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Among the many curious and puzzling verses in the Bible, John 18:6 ranks near the top. John describes a strange scene.
It is a curious picture of “glory”.
I am lying in bed. My body is feeling its way slowly towards sleep. But my mind is still turning in tight little circles around the same endless litany of unanswerable questions that haunt many of my waking hours.
“Brokenstones” asks some great questions about the connection between compassion and pain.
What makes one compassionate toward another’s suffering? Why do some who have experienced terrible things become more caring, and some, more callous? Does compassion grow by remaining open to your own experience of pain and facing it?
Why is pain so painful? What is it about the inevitable loneliness of life, that feels so threatening? Why do I experience such a strong compulsion to push away the pain escaping into anesthetic, denial, or distraction? What is it in me that so quickly defaults to resistance when I find myself afraid?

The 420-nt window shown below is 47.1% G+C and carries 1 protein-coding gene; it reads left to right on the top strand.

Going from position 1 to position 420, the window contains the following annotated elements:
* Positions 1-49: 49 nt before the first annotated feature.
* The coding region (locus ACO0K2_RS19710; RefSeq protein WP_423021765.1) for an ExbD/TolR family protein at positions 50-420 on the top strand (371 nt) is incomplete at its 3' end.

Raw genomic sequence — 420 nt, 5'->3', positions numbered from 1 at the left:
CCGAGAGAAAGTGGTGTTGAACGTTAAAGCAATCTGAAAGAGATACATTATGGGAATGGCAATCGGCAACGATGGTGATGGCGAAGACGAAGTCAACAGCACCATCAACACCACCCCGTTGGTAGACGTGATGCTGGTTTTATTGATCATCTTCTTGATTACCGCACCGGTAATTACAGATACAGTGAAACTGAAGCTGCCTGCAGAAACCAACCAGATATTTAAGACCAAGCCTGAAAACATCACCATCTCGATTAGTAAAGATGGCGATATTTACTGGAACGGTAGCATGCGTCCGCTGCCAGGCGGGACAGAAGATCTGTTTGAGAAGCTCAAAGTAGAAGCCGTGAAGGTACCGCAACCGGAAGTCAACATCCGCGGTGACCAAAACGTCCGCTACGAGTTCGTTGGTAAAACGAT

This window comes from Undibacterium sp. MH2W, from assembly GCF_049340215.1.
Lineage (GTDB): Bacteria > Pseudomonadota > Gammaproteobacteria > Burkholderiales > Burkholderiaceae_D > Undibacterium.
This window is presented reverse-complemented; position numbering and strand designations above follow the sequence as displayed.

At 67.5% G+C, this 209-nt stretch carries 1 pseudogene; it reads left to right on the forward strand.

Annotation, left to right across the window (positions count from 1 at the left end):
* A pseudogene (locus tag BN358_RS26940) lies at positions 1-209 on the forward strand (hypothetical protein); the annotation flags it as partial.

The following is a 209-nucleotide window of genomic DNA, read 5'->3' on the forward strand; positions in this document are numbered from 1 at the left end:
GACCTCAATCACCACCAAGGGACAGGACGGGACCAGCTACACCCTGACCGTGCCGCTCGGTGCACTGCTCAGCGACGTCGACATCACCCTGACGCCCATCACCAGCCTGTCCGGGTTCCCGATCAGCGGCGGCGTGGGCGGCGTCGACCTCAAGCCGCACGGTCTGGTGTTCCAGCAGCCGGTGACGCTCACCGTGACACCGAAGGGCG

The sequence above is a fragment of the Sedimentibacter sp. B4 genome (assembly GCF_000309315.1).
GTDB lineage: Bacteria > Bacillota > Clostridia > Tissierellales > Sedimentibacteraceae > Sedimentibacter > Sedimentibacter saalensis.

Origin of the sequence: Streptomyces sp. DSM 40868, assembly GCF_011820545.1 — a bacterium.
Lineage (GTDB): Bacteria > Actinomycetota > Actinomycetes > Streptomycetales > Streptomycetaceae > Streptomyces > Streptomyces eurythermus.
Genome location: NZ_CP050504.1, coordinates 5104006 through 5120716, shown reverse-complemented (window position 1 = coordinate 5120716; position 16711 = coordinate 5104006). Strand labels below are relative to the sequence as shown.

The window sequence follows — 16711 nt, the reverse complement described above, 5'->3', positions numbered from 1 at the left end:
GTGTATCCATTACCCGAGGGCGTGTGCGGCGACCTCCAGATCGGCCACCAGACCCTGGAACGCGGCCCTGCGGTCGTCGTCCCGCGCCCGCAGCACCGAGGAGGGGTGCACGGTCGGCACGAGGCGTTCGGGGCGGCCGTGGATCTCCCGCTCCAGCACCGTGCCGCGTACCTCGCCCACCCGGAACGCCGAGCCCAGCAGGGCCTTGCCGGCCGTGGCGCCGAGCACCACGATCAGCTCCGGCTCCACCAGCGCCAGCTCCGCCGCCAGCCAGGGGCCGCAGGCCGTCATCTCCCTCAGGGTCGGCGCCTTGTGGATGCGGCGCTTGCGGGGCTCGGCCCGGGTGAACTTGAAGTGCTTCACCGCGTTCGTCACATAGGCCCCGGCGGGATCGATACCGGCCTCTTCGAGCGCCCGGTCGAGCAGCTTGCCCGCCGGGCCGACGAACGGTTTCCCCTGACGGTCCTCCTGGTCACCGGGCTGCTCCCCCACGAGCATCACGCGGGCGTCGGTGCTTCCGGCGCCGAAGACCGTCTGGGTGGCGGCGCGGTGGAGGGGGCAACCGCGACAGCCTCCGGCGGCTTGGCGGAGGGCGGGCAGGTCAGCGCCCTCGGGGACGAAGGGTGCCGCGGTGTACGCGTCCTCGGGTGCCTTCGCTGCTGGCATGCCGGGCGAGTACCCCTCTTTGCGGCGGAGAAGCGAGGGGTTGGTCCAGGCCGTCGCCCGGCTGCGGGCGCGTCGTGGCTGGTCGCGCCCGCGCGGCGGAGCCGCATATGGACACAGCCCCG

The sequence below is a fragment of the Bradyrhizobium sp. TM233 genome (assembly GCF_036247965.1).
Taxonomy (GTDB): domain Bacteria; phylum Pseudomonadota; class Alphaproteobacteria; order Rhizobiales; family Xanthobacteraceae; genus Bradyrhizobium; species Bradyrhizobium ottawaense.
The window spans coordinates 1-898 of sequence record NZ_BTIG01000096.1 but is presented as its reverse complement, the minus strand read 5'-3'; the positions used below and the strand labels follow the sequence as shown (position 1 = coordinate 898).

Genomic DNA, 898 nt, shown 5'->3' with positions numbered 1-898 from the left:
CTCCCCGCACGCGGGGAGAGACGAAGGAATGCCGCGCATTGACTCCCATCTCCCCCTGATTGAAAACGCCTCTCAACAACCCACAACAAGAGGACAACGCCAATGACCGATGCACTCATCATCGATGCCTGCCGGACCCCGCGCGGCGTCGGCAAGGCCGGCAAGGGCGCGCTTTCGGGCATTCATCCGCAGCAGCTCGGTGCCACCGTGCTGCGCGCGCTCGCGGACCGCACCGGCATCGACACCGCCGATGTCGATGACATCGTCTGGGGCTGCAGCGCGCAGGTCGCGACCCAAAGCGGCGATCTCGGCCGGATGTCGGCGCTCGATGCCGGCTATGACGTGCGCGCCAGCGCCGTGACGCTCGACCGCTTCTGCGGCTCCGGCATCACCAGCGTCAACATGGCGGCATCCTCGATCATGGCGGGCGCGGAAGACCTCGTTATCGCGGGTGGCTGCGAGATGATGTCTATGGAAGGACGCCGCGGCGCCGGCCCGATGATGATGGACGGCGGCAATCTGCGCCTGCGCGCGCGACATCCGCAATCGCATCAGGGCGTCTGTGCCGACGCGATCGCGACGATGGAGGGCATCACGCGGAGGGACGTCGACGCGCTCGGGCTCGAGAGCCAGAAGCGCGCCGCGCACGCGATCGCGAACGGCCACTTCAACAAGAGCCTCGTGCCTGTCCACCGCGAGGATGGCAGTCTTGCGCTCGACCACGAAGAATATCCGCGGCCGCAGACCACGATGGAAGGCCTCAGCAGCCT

“The New Yorker” recently published a book review article by Elizabeth Kolbert titled “The Case Against Kids”, with the provocative subtitle, “Is procreation immoral?”
Why does life so often seem to be so broken?
In response to my reflections on “People In Pain”, I was sent an article written by Rachel Naomi Remen in the September 1999 issue of Shambhala Sun. It is called “Helping, Fixing or Serving?” http://www.shambhalasun.com/index.php?option=com_content&task=view&id=2328
I meet a lot of people who are in pain.